To review the experiences of healthcare professionals (HCPs) and service users on the provision and receipt of home enteral nutrition (HEN) in primary care settings, respectively.
HEN supports the nutritional needs of service users in primary care settings who are unable to meet their nutritional requirements through oral intake alone. While HEN supports service users to remain in their home, the provision of HEN services can be variable. The prevalence of HEN is increasing as health systems shift delivery of care from acute to primary care settings, and therefore the evolving needs of HCPs and service users in relation to HEN deserve exploration.
Quantitative and qualitative studies were included if they described (1) practices that support best outcomes in adults on HEN and residing in their own homes and/or (2) service user and HCP experiences of HEN. Studies on the economics of HEN were included. Databases searched included MEDLINE/PubMed, EMBASE, Web of Science, and CINAHL. Publications up to March 2021 were included. A descriptive analytical approach was used to summarise the findings.
Key themes included the importance of initial education to enable service users to adapt to HEN and the need for support from knowledgeable HCPs. Access to support from HCPs in primary care was limited, and some HCPs felt their knowledge of HEN was inadequate. Service users highlighted the significant impact of HEN on daily living and emphasised the need for support from a HEN team. HEN services were also associated with reduced hospital admissions, lengths of stay in hospital, and costs of hospitalisation.
A specialist HEN service can manage enteral nutrition-related complications, reduce unnecessary hospital admissions, and improve quality of care and patient satisfaction. Further education of HCPs is needed on the provision of HEN.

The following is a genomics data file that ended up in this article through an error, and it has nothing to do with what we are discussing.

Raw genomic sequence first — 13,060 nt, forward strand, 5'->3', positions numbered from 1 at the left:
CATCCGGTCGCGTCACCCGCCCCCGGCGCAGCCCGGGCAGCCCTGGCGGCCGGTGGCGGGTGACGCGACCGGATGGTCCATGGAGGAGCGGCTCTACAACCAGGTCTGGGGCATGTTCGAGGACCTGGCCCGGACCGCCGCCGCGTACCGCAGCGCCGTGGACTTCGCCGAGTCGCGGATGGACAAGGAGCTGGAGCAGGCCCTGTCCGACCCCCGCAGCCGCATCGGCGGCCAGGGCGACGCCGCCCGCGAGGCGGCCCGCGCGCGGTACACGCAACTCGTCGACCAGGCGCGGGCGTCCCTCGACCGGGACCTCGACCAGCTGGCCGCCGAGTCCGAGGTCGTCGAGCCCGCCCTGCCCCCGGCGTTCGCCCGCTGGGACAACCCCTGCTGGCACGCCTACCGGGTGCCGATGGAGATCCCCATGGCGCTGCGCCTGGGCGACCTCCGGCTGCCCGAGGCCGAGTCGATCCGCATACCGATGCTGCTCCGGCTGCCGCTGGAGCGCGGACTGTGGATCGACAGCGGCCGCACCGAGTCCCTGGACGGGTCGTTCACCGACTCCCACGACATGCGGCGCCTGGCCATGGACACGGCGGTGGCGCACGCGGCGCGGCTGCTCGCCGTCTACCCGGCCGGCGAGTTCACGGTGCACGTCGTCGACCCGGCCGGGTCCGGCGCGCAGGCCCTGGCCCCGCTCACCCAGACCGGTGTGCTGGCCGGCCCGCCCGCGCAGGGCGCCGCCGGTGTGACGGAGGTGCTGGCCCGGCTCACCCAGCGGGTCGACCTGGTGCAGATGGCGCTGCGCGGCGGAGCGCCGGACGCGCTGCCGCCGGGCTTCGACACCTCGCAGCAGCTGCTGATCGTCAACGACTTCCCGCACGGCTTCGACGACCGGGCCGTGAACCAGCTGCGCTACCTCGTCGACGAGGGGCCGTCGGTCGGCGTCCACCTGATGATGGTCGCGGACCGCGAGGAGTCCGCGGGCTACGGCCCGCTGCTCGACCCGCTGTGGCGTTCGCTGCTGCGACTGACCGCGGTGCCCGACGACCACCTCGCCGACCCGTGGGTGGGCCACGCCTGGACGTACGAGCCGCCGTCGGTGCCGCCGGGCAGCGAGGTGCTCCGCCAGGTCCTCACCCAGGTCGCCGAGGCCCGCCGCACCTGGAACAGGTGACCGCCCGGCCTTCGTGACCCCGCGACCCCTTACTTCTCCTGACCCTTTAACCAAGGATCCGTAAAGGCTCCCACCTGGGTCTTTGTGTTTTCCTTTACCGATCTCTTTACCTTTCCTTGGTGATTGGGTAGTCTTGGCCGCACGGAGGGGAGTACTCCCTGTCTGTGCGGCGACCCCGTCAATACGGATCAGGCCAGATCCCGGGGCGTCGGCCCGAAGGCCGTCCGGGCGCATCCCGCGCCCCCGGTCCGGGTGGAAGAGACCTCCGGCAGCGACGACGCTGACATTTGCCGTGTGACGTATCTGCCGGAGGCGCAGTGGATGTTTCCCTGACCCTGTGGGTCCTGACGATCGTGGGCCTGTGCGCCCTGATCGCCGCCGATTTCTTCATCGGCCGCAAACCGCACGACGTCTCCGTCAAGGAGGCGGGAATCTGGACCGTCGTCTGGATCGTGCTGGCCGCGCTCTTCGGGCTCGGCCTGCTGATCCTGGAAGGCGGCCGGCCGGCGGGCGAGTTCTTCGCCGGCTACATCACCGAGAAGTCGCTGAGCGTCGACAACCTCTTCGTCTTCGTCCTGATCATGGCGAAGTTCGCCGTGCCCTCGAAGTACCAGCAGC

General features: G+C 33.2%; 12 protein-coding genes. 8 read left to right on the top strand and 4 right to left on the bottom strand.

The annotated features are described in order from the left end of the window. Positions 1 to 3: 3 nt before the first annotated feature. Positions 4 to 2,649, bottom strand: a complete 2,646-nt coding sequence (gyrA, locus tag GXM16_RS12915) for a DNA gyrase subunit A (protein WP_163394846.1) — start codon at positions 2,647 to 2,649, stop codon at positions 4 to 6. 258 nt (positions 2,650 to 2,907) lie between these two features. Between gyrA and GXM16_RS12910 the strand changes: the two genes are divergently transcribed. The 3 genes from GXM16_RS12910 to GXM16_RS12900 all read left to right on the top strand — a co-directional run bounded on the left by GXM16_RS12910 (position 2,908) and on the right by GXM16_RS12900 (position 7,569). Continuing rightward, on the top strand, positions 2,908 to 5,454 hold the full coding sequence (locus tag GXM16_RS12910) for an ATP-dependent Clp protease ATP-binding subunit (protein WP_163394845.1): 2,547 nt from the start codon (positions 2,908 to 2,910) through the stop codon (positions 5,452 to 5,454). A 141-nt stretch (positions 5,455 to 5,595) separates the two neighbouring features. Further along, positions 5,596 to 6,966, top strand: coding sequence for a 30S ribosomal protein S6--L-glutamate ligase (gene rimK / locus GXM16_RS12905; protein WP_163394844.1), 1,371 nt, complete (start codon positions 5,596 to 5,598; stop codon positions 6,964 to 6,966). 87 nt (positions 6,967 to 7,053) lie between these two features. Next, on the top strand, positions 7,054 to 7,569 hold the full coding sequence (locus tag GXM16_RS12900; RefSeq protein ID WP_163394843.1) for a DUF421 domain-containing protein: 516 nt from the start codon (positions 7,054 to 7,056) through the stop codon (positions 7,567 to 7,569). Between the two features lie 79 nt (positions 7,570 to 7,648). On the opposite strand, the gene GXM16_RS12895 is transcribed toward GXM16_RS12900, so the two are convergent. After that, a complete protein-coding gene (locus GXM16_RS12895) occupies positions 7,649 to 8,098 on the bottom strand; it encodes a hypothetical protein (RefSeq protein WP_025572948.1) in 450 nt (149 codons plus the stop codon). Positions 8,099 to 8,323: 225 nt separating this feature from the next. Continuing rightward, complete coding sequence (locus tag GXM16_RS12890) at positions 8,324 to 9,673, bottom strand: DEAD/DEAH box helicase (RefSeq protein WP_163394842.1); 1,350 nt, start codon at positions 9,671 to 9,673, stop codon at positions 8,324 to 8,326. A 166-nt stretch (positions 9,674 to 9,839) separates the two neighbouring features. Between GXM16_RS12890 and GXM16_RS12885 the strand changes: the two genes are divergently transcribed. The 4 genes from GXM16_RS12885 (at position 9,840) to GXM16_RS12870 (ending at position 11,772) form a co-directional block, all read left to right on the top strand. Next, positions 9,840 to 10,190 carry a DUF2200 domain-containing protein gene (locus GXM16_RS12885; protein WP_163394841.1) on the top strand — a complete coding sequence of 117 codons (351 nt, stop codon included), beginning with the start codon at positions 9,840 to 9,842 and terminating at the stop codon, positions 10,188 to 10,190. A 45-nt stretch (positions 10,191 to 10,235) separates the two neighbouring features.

Child protection systems monitoring is key to ensuring children’s wellbeing. In England, monitoring is rooted in onsite inspection, culminating in judgements ranging from ‘outstanding’ to ‘inadequate’. But inspection may carry unintended consequences where child protection systems are weak. One potential consequence is increased child welfare intervention rates. In this longitudinal ecological study of local authorities in England, we used Poisson mixed-effects regression models to assess whether child welfare intervention rates are higher in an inspection year, whether this is driven by inspection judgement, and whether more deprived areas experience different rates for a given inspection judgement. We investigated the impact of inspection on care entry, Child Protection Plan-initiation, and child-in-need status. We found that inspection was associated with a rise in rates across the spectrum of interventions. Worse judgements yielded higher rates. Inspection may also exacerbate existing inequalities. Unlike less deprived areas, more deprived areas judged inadequate did not experience an increase in the less intrusive ‘child-in-need’ interventions. Our findings suggest that a narrow focus on social work practice is unlikely to address weaknesses in the child protection system. Child protection systems monitoring should be guided by a holistic model of systems improvement, encompassing the socioeconomic determinants of quality.